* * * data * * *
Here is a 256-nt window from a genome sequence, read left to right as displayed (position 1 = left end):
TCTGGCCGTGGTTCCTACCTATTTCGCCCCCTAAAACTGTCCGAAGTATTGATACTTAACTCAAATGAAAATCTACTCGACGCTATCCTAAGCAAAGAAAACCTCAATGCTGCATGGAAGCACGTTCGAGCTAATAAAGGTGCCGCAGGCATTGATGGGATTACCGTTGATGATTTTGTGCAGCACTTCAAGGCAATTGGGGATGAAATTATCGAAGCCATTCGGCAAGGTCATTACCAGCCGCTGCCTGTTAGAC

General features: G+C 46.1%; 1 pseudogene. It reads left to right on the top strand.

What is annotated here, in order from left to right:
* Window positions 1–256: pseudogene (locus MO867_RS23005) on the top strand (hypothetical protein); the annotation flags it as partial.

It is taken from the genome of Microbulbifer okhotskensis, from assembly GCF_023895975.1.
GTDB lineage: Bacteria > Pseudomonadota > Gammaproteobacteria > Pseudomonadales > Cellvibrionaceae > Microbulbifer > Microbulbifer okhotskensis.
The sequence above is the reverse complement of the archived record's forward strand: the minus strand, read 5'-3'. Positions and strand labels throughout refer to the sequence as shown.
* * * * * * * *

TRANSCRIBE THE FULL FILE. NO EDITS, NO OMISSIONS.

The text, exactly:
Here is a 256-nt window from a genome sequence, read left to right as displayed (position 1 = left end):
TCTGGCCGTGGTTCCTACCTATTTCGCCCCCTAAAACTGTCCGAAGTATTGATACTTAACTCAAATGAAAATCTACTCGACGCTATCCTAAGCAAAGAAAACCTCAATGCTGCATGGAAGCACGTTCGAGCTAATAAAGGTGCCGCAGGCATTGATGGGATTACCGTTGATGATTTTGTGCAGCACTTCAAGGCAATTGGGGATGAAATTATCGAAGCCATTCGGCAAGGTCATTACCAGCCGCTGCCTGTTAGAC

General features: G+C 46.1%; 1 pseudogene. It reads left to right on the top strand.

What is annotated here, in order from left to right:
* Window positions 1–256: pseudogene (locus MO867_RS23005) on the top strand (hypothetical protein); the annotation flags it as partial.

It is taken from the genome of Microbulbifer okhotskensis, from assembly GCF_023895975.1.
GTDB lineage: Bacteria > Pseudomonadota > Gammaproteobacteria > Pseudomonadales > Cellvibrionaceae > Microbulbifer > Microbulbifer okhotskensis.
The sequence above is the reverse complement of the archived record's forward strand: the minus strand, read 5'-3'. Positions and strand labels throughout refer to the sequence as shown.